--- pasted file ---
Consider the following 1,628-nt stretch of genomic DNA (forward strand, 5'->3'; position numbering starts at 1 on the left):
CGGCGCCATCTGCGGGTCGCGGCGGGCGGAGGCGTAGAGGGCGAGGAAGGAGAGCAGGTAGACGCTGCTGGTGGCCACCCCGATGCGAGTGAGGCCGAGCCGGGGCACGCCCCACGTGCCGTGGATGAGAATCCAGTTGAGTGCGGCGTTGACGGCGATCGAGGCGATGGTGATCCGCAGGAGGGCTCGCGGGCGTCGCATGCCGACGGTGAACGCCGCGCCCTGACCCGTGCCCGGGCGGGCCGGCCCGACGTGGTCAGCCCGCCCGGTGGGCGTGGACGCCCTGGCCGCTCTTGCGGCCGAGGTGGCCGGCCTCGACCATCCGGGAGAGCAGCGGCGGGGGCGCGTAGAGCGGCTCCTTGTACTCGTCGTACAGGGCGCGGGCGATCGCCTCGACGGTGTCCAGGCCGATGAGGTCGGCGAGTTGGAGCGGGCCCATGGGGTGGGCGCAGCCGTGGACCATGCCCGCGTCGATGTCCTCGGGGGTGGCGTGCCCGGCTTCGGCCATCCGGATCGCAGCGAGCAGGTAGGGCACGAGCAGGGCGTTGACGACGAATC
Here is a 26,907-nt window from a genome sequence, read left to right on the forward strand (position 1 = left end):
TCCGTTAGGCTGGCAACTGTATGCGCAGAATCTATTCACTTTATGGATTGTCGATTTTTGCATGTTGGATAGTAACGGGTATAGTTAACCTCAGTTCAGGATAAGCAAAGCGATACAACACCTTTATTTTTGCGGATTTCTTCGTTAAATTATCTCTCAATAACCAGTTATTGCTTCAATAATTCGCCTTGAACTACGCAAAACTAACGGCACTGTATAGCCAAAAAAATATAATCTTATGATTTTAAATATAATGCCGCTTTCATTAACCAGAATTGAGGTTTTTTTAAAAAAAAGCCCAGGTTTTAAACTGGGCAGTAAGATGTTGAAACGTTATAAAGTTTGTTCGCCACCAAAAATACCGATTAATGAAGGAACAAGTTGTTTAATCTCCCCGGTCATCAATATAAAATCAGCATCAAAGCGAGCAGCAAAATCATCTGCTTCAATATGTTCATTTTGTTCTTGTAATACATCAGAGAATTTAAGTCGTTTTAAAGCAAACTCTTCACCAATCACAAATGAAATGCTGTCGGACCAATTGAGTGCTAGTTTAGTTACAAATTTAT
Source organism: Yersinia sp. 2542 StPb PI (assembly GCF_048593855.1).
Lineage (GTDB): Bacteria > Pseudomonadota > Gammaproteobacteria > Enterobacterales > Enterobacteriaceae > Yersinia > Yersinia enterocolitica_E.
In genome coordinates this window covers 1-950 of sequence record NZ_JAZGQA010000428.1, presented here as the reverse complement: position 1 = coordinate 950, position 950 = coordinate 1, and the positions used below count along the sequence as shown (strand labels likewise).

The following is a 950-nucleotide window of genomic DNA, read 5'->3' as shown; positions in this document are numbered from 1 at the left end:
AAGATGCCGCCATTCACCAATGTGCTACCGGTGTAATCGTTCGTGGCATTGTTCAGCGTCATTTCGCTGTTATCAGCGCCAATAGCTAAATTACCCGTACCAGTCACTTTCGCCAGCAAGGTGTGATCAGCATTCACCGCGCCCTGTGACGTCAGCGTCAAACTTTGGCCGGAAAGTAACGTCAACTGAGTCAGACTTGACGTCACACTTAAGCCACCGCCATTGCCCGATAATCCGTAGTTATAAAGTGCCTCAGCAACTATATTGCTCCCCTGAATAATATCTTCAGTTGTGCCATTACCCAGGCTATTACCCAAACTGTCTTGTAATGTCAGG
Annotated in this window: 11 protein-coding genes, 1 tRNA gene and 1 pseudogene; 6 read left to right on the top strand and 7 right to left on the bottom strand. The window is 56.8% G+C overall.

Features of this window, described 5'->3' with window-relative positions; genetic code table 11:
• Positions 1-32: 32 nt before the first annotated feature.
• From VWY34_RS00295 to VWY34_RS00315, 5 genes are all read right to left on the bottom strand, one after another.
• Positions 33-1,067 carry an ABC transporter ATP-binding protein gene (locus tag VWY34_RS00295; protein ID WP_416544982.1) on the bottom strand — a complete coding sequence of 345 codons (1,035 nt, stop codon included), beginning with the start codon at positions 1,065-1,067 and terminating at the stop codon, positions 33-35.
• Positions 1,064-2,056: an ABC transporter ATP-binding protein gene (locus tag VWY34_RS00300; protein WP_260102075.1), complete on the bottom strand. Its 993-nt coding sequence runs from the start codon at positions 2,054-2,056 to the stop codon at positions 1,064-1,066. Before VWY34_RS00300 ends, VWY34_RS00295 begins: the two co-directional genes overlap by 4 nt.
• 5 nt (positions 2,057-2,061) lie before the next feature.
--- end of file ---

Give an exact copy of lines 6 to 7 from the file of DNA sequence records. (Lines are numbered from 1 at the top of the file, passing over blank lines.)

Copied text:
Lineage (GTDB): Bacteria > Pseudomonadota > Gammaproteobacteria > Enterobacterales > Enterobacteriaceae > Yersinia > Yersinia enterocolitica_E.
In genome coordinates this window covers 1-950 of sequence record NZ_JAZGQA010000428.1, presented here as the reverse complement: position 1 = coordinate 950, position 950 = coordinate 1, and the positions used below count along the sequence as shown (strand labels likewise).